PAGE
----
Accounts were using passwords like “password”
Security researchers at VPNMentor say they gained access to 27.8 million records and 23 GB of data, including unencrypted fingerprint data, logs of facility access, security levels and clearance, and personal details of staff, after penetrating a poorly configured database of biometric security platform Biostar 2.
The white hats, Noam Rotem and Ran Locar, say they got a “mumbled” response when they tried to disclose the vulnerability by phone, no response to emails and failed to reach owner Suprema’s GDPR compliance officer.
Biostar 2 is “a web-based, open, and integrated security platform that provides comprehensive functionality for access control and time and attendance”.
Suprema’s head of marketing, Andy Ahn, told the Guardian: “If there has been any definite threat on our products and/or services, we will take immediate actions and make appropriate announcements to protect our customers’ valuable businesses and assets.”
The initial breach was the result, in part, of a poorly configured Elasticsearch database. “We were able to access it via browser and manipulate the URL search criteria into exposing huge amounts of data” Rotem and Locar said.
Jake Moore, Cybersecurity Specialist at ESET, said: “Leaving passwords, including admin based passwords, unencrypted in 2019 is a schoolboy error.
“Password managers are a good start to store passwords and keep them different and complex. Secondly, setting up two-factor authentication for all accounts where possible will help mitigate more risks. The issue here is once your biometric data is stolen, your fingerprints and eyes only have a limited number of changes before there aren’t any more options…”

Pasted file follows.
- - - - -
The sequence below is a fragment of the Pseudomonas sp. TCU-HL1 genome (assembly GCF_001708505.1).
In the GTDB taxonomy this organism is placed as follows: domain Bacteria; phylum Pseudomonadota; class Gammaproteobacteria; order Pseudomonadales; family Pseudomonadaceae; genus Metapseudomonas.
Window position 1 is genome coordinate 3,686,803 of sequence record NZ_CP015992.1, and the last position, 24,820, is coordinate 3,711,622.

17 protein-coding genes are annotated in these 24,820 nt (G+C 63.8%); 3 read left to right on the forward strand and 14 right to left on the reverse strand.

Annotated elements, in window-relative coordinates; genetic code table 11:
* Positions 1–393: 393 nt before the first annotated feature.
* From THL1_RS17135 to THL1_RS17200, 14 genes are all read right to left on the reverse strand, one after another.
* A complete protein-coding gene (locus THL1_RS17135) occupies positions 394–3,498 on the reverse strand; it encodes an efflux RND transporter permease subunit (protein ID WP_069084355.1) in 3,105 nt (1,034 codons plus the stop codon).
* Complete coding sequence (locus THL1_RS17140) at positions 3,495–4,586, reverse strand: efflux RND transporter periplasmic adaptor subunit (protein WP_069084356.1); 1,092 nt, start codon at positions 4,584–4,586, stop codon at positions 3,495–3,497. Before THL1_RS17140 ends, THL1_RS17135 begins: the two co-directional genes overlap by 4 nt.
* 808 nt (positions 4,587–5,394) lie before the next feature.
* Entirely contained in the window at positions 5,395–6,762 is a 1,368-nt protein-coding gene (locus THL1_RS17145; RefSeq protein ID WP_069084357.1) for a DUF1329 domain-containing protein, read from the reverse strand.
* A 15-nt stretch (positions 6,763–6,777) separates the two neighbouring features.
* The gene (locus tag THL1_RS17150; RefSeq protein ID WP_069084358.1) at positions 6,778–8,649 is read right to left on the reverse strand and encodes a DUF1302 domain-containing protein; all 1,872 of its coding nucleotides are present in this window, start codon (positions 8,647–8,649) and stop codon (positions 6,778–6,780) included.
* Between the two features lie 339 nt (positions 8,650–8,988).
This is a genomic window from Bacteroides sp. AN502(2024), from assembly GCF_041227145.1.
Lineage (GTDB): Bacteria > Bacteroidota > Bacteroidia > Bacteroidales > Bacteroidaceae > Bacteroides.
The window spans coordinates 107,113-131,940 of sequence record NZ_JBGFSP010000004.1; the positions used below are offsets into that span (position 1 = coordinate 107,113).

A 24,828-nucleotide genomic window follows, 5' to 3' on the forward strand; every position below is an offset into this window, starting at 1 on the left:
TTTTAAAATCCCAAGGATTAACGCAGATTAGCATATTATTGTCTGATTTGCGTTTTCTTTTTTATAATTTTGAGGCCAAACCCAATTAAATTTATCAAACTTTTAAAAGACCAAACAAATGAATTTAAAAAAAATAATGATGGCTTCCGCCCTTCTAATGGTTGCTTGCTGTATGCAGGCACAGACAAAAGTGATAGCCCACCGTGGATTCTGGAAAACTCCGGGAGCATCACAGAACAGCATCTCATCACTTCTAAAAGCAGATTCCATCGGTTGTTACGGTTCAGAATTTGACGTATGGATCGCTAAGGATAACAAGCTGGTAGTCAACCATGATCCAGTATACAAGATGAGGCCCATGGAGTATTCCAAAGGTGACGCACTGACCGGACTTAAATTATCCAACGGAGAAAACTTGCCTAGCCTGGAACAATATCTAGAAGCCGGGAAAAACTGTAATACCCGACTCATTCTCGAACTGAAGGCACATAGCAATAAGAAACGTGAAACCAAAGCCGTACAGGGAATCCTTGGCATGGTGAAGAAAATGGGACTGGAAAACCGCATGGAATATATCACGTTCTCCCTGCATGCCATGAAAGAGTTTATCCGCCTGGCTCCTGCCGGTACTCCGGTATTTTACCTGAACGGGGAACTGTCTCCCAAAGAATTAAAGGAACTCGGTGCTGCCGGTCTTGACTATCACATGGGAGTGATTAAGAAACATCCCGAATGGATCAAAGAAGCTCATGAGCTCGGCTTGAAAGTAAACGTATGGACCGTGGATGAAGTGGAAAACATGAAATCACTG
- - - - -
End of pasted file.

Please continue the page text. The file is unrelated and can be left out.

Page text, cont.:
Biostar 2 Hack: Plain Text, Week Passwords, Worse…
Biostar 2 has the highest market share in biometric access control in the EMEA region, VPNMentor notes, adding that Suprema recently partnered with Dutch technology company Nedap to integrate Biostar 2 into their AEOS access control system.
AEOS is used by over 5,700 organizations in 83 countries, including some of the biggest multinational businesses, many small local businesses, governments, banks, and even the UK Metropolitan Police. While there is no claim that the latter has been breached, the incident raises further questions about supply chain security.
The UK companies exposed by this incident, listed in VPNmentor’s blog, appear to be generally low profile, including a Chinese medicine supplier and a tiling company. Data belonging to Germany’s Identbase, a commercial ID and access card printing technology firm was also found in the exposed database.
The possibility for escalating the attack seems substantial, however.
The white hats noted: “One of the more surprising aspects of this leak was how unsecured the account passwords we accessed were. Plenty of accounts had ridiculously simple passwords, like “Password” and “abcd1234”. It’s difficult to imagine that people still don’t realize how easy this makes it for a hacker.”
They added: “With this leak, criminal hackers have complete access to admin accounts on Biostar 2. They can use this to take over a high-level account with complete user permissions and security clearances, and make changes to the security settings in an entire network. Not only can they change user permissions and lock people out of certain areas, but they can also create new user accounts – complete with facial recognition and fingerprints – to give themselves accessto secure areas.”
John Sheehy, Director of Strategic Security Services at security services and research firm, IOActive, said in an emailed comment: “The more secure an organization itself is, the more attractive that organization’s supply chain becomes in the mind of the attacker. Most threat actors organizations face today are very smart.
“They know they don’t actually need to leverage a sophisticated, complex supply chain hack to wreak havoc on a network, steal data or intellectual property, or cause catastrophic damage. All they really need to do is look for the weak spots – such as plain text passwords, unpatched servers, unencrypted data and systems or send out a simple phishing email. That’s why, if you’re not protecting your own network against basic threat actors, doing your due diligence to properly patch, and holding your suppliers accountable for securing their own networks and encrypting data, you have no hope in protecting against nation-states or more capable threat actors.”